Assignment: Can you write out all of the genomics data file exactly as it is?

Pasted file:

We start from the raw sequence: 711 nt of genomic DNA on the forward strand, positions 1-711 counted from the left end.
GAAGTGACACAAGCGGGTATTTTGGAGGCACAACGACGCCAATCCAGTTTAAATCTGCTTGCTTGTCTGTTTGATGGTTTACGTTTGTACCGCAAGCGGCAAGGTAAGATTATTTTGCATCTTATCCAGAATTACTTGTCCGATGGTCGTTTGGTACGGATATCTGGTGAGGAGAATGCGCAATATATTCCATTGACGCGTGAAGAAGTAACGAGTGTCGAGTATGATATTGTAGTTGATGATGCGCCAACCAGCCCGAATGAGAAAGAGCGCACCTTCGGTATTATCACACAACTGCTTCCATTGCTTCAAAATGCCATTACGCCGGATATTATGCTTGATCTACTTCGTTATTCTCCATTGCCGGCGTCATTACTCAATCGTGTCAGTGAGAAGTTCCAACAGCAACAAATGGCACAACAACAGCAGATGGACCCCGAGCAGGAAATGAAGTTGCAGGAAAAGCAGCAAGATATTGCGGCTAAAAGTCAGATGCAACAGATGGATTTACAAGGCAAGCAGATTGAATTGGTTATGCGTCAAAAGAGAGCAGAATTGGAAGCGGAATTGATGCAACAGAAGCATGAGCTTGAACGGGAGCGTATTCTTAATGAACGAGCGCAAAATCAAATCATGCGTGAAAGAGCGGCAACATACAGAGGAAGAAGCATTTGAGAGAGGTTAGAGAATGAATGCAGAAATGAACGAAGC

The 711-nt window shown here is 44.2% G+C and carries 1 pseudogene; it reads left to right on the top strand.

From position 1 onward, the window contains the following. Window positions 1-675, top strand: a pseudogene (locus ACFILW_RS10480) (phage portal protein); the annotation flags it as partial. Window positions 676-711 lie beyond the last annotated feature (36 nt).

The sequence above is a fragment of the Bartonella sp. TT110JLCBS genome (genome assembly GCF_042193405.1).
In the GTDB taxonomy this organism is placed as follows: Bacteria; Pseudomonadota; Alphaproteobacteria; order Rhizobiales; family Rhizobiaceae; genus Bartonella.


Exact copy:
We start from the raw sequence: 711 nt of genomic DNA on the forward strand, positions 1-711 counted from the left end.
GAAGTGACACAAGCGGGTATTTTGGAGGCACAACGACGCCAATCCAGTTTAAATCTGCTTGCTTGTCTGTTTGATGGTTTACGTTTGTACCGCAAGCGGCAAGGTAAGATTATTTTGCATCTTATCCAGAATTACTTGTCCGATGGTCGTTTGGTACGGATATCTGGTGAGGAGAATGCGCAATATATTCCATTGACGCGTGAAGAAGTAACGAGTGTCGAGTATGATATTGTAGTTGATGATGCGCCAACCAGCCCGAATGAGAAAGAGCGCACCTTCGGTATTATCACACAACTGCTTCCATTGCTTCAAAATGCCATTACGCCGGATATTATGCTTGATCTACTTCGTTATTCTCCATTGCCGGCGTCATTACTCAATCGTGTCAGTGAGAAGTTCCAACAGCAACAAATGGCACAACAACAGCAGATGGACCCCGAGCAGGAAATGAAGTTGCAGGAAAAGCAGCAAGATATTGCGGCTAAAAGTCAGATGCAACAGATGGATTTACAAGGCAAGCAGATTGAATTGGTTATGCGTCAAAAGAGAGCAGAATTGGAAGCGGAATTGATGCAACAGAAGCATGAGCTTGAACGGGAGCGTATTCTTAATGAACGAGCGCAAAATCAAATCATGCGTGAAAGAGCGGCAACATACAGAGGAAGAAGCATTTGAGAGAGGTTAGAGAATGAATGCAGAAATGAACGAAGC

The 711-nt window shown here is 44.2% G+C and carries 1 pseudogene; it reads left to right on the top strand.

From position 1 onward, the window contains the following. Window positions 1-675, top strand: a pseudogene (locus ACFILW_RS10480) (phage portal protein); the annotation flags it as partial. Window positions 676-711 lie beyond the last annotated feature (36 nt).

The sequence above is a fragment of the Bartonella sp. TT110JLCBS genome (genome assembly GCF_042193405.1).
In the GTDB taxonomy this organism is placed as follows: Bacteria; Pseudomonadota; Alphaproteobacteria; order Rhizobiales; family Rhizobiaceae; genus Bartonella.